At Quaker Oats on the way to Niagara Falls. In front to back pairs, Uncle Hank, Grandma Rolf. My mother is the young girl in front of her tall father, Walter Rolf. Beside Walter, Grandpa Cox. In front of him, Grandma Cox. And assorted friends and other relatives, including Grandpa Rolf's step-father, Lou Troike.
My mother saw a deal of the country as a child in the late ‘20’s and 1930’s because her father loved to travel. He packed up more than his family. These were group excursions, friends and relatives, travelling in vacation convoys. My grandfather looks quite the expansive and ebullient patriarch in these pictures; I see him as a Teddy Roosevelt, Rough Rider kind of expedition leader. Mom’s grandparents, Grandma and Grandpa Cox were generally along on these trips. Grandpa Cox didn’t drive. Grandma Cox didn’t drive well. Car transmissions were standard shift back then. Marcia could navigate the flat well, but the hills were iffy. To solve this, her car was always between two others. Her standard instruction was to shift to neutral and be pushed up the hills by the trailing car and go down the hill on the bumper of the lead car. Apparently it was a standard and well oiled routine for all of them.
Marcia Cox and Ethel Rolf at Niagara Falls
I understood mom’s stories of Tourist Camps; we passed a lot of these highway cabins and motels in my own family vacationing in the 1950’s. The link is to an excellent description of tourist accommodations and dining in the 1930’s. Mom said on their trip west in 1936 she ate cherry pie for breakfast every morning. My Grandma Rolf told me that Uncle Hank was a difficult eater, who, to her mortification, exclusively ordered mashed potatoes and water. She only got substantial food into him when she could make him a sandwich from the provender of a grocery store.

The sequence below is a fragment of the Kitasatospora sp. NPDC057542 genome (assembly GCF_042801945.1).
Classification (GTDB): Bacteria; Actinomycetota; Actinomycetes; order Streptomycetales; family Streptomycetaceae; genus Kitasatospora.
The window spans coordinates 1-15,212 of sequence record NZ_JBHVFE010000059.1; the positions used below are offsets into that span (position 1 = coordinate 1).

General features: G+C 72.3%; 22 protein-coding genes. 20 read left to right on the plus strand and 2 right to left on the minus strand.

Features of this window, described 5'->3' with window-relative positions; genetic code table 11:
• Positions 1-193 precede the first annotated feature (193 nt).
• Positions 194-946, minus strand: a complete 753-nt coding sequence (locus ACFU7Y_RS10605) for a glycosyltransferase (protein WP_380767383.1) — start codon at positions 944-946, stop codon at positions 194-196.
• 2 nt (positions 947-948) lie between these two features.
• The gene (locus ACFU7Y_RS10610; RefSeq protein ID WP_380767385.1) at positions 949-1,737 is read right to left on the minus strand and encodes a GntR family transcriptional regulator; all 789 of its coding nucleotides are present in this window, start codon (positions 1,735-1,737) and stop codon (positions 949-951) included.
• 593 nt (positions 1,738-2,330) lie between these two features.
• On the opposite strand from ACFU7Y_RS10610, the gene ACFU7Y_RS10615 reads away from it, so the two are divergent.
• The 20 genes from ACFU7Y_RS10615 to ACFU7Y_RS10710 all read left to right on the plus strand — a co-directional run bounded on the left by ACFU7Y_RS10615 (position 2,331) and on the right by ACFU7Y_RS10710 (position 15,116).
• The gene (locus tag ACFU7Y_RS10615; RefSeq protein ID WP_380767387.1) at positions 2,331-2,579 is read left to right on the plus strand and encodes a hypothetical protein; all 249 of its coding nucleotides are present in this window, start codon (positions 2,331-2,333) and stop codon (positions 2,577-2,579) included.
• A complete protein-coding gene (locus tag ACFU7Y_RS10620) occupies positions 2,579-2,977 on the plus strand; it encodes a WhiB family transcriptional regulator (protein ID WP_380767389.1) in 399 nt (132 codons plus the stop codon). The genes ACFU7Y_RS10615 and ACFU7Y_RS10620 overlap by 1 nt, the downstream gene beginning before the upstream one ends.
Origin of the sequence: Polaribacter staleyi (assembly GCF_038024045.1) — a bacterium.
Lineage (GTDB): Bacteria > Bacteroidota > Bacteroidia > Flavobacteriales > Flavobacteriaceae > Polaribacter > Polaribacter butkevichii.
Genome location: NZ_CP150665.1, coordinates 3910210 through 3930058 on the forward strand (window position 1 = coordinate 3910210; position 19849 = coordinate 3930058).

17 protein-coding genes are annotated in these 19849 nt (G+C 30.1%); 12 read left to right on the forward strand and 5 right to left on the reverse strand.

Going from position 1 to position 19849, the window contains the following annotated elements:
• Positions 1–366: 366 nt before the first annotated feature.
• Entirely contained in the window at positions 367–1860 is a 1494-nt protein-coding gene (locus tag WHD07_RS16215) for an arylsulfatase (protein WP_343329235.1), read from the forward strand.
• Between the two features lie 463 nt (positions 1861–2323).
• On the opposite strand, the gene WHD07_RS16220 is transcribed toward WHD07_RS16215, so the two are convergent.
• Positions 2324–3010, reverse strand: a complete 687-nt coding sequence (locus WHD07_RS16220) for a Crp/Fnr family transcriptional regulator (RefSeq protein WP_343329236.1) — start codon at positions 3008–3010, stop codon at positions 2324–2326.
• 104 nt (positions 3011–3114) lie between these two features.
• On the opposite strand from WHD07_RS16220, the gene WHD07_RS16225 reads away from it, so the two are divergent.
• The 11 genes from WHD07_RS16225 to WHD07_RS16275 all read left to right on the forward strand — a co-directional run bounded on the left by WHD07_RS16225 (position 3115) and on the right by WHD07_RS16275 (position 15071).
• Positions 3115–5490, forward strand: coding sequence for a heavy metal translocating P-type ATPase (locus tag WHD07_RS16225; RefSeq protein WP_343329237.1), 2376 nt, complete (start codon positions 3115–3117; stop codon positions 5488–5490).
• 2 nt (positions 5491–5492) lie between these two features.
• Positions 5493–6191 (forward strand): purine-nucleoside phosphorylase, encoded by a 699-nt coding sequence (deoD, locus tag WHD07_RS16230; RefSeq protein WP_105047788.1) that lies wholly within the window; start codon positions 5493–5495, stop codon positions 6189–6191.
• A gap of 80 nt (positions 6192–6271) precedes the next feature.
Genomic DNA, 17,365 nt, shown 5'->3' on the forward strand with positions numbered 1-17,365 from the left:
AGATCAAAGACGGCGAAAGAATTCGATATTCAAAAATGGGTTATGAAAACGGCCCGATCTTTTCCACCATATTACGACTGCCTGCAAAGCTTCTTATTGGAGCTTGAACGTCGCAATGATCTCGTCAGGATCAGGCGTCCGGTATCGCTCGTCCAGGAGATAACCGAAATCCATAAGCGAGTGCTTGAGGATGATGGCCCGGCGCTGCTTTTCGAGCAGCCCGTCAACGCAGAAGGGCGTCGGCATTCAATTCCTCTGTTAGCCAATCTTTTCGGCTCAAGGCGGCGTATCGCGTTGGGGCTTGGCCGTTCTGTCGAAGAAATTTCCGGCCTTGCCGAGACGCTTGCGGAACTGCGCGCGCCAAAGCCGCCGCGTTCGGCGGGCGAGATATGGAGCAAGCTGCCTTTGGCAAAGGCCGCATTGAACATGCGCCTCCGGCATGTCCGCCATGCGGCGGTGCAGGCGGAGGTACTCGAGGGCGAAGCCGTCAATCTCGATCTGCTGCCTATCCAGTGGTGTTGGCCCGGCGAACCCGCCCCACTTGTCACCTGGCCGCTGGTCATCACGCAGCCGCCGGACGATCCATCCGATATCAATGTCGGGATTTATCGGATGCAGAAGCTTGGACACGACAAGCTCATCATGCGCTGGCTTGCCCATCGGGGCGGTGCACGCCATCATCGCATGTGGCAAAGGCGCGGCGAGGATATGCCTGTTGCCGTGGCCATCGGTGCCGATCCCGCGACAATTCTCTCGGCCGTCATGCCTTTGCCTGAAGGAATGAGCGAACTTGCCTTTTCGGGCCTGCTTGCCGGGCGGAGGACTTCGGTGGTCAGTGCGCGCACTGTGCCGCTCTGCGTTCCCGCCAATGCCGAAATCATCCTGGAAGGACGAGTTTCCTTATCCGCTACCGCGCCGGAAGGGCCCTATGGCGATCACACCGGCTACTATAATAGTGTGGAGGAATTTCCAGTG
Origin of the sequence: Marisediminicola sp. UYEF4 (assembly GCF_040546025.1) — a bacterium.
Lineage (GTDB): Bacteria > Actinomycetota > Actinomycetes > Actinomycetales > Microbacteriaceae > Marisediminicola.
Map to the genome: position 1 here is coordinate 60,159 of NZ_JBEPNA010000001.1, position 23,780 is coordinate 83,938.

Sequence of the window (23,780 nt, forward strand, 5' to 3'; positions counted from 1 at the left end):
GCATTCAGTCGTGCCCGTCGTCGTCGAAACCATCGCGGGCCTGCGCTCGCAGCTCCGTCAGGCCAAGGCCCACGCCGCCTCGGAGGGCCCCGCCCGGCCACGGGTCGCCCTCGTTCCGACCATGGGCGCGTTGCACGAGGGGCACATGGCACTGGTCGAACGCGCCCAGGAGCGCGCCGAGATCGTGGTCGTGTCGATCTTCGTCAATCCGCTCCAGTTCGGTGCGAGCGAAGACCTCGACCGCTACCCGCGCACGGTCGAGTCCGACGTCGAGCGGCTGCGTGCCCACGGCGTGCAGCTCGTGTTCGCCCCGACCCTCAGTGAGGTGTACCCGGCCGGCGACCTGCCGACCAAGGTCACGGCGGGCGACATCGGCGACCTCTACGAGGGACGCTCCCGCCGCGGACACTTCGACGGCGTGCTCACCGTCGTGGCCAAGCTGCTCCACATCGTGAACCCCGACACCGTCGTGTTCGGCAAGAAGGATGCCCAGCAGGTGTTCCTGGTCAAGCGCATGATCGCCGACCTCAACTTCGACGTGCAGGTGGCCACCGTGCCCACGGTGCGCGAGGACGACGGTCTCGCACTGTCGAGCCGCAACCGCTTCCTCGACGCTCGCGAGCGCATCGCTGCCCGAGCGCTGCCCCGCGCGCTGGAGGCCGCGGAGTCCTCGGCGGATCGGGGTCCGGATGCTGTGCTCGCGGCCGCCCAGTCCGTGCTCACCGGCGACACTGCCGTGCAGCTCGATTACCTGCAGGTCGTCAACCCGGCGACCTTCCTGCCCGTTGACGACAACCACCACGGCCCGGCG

Uncle Hank, Grandma Rolf (at the car), unknown friend.
Grandpa Rolf had a movie camera on the great trip west in 1936. There are hours and hours of moving pictures of scenery. In black and white. In the entire film the one scene with people was my grandmother, mother and uncle emerging from a trading post. Ten seconds of footage.
The surviving souvenirs of the great trip came from trading posts. When my grandmother sold her house, most of the Apache trays, olla’s, rugs and pots were packed away at my parents’ house, then sent to my house, where all remained packed away except one large olla, where we threw our wet mittens and scarves every winter. The souvenirs all moved in here with us and kicked around for a few years until I decided to send them to a more appreciative home via EBay. The prices the baskets brought were astounding, and even after I took a severe email lashing from someone who could not believe the olla “had been the family junk basket for over one hundred years,” in its very deteriorated condition it sold for several hundred dollars. As did the pots and rugs. A winnowing tray was the real sleeper, and as a bonus, we sent the purchaser a tape of the hours and hours of moving scenery from the great trip west.
Mom remained a great traveler and commandeered children and grandchildren for annual vacations. In 1980 we took our own great trip west, to make another visit to Yellowstone and to see Mt. St. Helens. Somewhere in Wyoming mom looked out from the interstate and said “Look. Over there. It’s the road we took in 1936." A snaking little road way down in the valley, climbing up the mountain. We left at the next exit, worked down to the road and took it for the rest of the day. It was serious, tiring, hand over hand mountain driving. We had a flat on the camper trailer on the mountain and I off-loaded ten kids to the other side of the guard rail while it was being repaired. A rattle snake backed us all up to the guard rail and we climbed up and just took it all in. I could just see Grandpa Rolf, jaunty pipe, leaning back in the seat and leading his expedition.